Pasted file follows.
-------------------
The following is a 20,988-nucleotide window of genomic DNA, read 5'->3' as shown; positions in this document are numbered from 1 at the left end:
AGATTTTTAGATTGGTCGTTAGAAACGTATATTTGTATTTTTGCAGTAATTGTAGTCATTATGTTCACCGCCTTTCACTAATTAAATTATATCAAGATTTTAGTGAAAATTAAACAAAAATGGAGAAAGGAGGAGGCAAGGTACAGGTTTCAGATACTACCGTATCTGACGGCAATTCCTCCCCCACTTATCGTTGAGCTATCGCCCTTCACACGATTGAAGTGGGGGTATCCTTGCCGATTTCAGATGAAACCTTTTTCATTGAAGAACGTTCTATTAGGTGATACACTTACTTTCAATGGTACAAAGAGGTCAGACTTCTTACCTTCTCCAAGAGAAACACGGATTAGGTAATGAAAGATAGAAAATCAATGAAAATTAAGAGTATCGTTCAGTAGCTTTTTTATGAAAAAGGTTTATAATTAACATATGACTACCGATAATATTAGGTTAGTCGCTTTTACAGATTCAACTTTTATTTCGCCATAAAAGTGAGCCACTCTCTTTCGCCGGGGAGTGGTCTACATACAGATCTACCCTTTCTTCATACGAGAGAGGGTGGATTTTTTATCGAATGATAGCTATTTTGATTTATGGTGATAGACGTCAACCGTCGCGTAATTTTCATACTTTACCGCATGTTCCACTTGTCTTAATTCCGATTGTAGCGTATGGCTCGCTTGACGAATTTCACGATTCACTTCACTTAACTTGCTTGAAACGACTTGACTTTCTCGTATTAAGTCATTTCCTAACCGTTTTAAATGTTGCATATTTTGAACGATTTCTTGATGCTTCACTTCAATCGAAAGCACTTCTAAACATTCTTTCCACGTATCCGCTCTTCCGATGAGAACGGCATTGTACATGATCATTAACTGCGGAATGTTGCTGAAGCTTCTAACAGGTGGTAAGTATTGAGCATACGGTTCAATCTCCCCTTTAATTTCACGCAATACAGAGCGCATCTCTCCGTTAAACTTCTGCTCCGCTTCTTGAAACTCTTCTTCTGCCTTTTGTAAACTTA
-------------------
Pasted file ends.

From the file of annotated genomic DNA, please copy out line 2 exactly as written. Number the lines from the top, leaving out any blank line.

AGATTTTTAGATTGGTCGTTAGAAACGTATATTTGTATTTTTGCAGTAATTGTAGTCATTATGTTCACCGCCTTTCACTAATTAAATTATATCAAGATTTTAGTGAAAATTAAACAAAAATGGAGAAAGGAGGAGGCAAGGTACAGGTTTCAGATACTACCGTATCTGACGGCAATTCCTCCCCCACTTATCGTTGAGCTATCGCCCTTCACACGATTGAAGTGGGGGTATCCTTGCCGATTTCAGATGAAACCTTTTTCATTGAAGAACGTTCTATTAGGTGATACACTTACTTTCAATGGTACAAAGAGGTCAGACTTCTTACCTTCTCCAAGAGAAACACGGATTAGGTAATGAAAGATAGAAAATCAATGAAAATTAAGAGTATCGTTCAGTAGCTTTTTTATGAAAAAGGTTTATAATTAACATATGACTACCGATAATATTAGGTTAGTCGCTTTTACAGATTCAACTTTTATTTCGCCATAAAAGTGAGCCACTCTCTTTCGCCGGGGAGTGGTCTACATACAGATCTACCCTTTCTTCATACGAGAGAGGGTGGATTTTTTATCGAATGATAGCTATTTTGATTTATGGTGATAGACGTCAACCGTCGCGTAATTTTCATACTTTACCGCATGTTCCACTTGTCTTAATTCCGATTGTAGCGTATGGCTCGCTTGACGAATTTCACGATTCACTTCACTTAACTTGCTTGAAACGACTTGACTTTCTCGTATTAAGTCATTTCCTAACCGTTTTAAATGTTGCATATTTTGAACGATTTCTTGATGCTTCACTTCAATCGAAAGCACTTCTAAACATTCTTTCCACGTATCCGCTCTTCCGATGAGAACGGCATTGTACATGATCATTAACTGCGGAATGTTGCTGAAGCTTCTAACAGGTGGTAAGTATTGAGCATACGGTTCAATCTCCCCTTTAATTTCACGCAATACAGAGCGCATCTCTCCGTTAAACTTCTGCTCCGCTTCTTGAAACTCTTCTTCTGCCTTTTGTAAACTTA